- They were not properly instructed on how to connect with, understand, and resolve their emotions.
What is important to note here is that most people experience many of the above occurrences at one time or another. The difference between most addicts and people who do not become addicts is that non-addicted people are able to resolve the effects of these occurrences, but addicts cannot, and it is these unresolved issues that lead to addiction. After hearing hundreds of similar accounts where early childhood traumas or ADEs were consistently reported by my clients, I quickly began to understand that these experiences were directly related to their sexual addictions. I saw that while the sexual behaviors were often different, the core of their addictions was surprisingly similar.
The most common forms of adverse developmental experiences reported among sufferers of sexual addiction are a lack of attunement and protection, thwarted emotional development, invalidation, and abandonment. These deficiencies are not about bad parenting, but about a parent’s inability to respond to the child’s emotional needs. Most parents are doing the best they can with the tools they have, but whether deliberately or inadvertently, the traumas of our childhood can have a tremendous impact on our lives. Psychologists and therapists have long known the importance of attachment and attunement when it comes to human health and relationships.
However, most clients do not have an understanding of this vital developmental process. When asked if they received proper attunement as a child, most of my clients answer yes and report an above-normal amount of physical care. They proudly report that they come from homes where there was plenty of food, clean water, heat, and adequate clothing. But none of this has much to do with the process of parental attunement, and so it is very clear that this process is widely misunderstood. “The attachment figure is intended to be the source of joy, connection, and emotional soothing,” according to Daniel Siegel (2017). “Instead, the experience of the child who develops a disorganized attachment is such that the caregiver is actually the source of alarm, fear, and terror, so the child cannot turn to the attachment figure to be soothed.”
Because attachment is linked to attunement and being adequately cared for as a child, attachment without attunement is not enough for optimal development. Although one might assume that attunement and the use of nonverbal forms of communication with their child should come naturally to parents, for some it does not. Attunement and the ability to express intimacy with another human being is a learned skill that is passed down from generation to generation. It is not a genetic inheritance but is something that is either environmentally present or absent. A lack of attunement might be the single most important variable in the predisposition to addictive behavior. if a parent or caregiver, for whatever reason, lacks the ability to scaffold the child’s emotional development and regulate the child’s nervous system, the child will be handicapped in these vital areas that are required for future healthy bonding. In Patrick Carnes’s (1992) landmark study, 87 percent of sex addicts reported coming from families that were disengaged, detached, uninvolved, and emotionally absent.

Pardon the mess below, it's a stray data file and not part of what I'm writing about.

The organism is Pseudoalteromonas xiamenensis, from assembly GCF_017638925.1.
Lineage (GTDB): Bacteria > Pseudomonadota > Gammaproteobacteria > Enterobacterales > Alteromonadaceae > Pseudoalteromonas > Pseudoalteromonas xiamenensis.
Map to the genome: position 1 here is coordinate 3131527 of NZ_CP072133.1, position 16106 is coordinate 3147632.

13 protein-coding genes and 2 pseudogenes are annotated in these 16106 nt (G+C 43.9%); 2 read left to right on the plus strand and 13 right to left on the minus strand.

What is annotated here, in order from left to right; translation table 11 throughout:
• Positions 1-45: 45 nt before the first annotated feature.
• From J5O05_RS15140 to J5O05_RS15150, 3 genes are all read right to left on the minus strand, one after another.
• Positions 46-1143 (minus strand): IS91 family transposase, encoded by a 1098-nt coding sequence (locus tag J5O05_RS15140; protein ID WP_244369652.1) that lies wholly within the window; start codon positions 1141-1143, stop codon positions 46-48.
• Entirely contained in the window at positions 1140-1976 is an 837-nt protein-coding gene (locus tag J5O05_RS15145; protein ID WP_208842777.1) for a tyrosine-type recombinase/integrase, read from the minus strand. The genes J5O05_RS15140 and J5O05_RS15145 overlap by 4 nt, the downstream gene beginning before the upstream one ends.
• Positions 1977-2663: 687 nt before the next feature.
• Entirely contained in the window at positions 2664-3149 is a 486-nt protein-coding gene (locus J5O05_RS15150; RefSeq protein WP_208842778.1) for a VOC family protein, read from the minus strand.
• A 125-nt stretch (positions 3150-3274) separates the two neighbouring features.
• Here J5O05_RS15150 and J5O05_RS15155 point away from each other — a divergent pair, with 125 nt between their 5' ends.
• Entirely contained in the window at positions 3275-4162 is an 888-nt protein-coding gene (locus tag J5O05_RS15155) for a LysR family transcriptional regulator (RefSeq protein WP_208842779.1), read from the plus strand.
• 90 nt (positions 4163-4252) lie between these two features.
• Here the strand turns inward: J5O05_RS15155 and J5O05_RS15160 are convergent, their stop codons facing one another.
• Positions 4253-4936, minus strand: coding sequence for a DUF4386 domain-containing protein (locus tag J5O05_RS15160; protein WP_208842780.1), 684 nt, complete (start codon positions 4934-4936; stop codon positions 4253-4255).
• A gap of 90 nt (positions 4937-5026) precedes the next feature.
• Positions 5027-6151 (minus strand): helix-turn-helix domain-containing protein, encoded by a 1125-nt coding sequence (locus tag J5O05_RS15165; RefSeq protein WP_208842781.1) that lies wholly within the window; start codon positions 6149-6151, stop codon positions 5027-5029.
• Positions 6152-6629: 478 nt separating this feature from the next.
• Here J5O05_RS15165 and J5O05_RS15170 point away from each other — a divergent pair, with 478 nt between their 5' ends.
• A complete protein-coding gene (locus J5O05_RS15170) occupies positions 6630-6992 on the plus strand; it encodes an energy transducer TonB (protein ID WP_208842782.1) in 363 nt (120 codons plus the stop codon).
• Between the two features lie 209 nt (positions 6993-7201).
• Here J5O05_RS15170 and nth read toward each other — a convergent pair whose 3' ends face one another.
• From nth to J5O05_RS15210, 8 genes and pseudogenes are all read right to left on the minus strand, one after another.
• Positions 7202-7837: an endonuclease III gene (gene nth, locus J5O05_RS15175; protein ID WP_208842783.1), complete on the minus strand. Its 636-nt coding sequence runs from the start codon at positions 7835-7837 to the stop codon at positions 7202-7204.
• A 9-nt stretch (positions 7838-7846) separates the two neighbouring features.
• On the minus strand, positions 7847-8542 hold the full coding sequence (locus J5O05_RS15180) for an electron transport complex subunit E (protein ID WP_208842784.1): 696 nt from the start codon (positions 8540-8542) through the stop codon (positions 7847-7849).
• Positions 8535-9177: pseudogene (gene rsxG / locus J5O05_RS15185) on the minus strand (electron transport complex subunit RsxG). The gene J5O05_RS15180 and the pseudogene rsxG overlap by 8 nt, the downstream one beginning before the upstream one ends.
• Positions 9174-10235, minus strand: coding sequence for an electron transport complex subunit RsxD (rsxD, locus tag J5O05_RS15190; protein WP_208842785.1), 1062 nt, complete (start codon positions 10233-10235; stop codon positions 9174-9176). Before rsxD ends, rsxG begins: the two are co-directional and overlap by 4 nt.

The people I treat, live in a world devoid of true emotional experience and expression.
My clients have a very difficult time identifying their emotions, or if they can identify what they feel, they then often lack the skills required to regulate or express these emotions. When people are never given the opportunity to express emotion, they also never learn how to regulate their emotions, so they are led down a rabbit hole of constantly seeking other ways by which to regulate their emotions, either through behaviors or substances. TINSA defines trauma as the result of being injured while vulnerable or when being authentic.
Vulnerability plus authenticity enables intimacy. Since sex addiction is defined as an intimacy disorder, it is not surprising then that the two most common characteristics contributing to the formation and progression of sex addiction are wounds to an individual’s innate vulnerability and expression of authenticity, both of which can threaten a person’s capacity to be intimate. Although these wounds most frequently occur within the family unit and within the first years of a person’s life, they can also occur outside of the family unit and at any time throughout a person’s developmental lifespan. Understanding sex addiction from a neurological perspective allows each patient to see that their addictive behaviors started as is an automatic reaction formed by trauma. The latter stages of this addiction is actually an intimacy disorder that makes bonding and healthy relationships impossible.
At Begin Again Institute, we treat sex addiction from a neurological approach uncovering how these automatic reactions formed early in our neurological networks. Knowing where addiction originates (early in our lives through adverse developmental experiences) is just the first step in recovery. We find the root cause of your addiction, making the unconscious, conscious to build back healthy neural pathways and begin the healing process.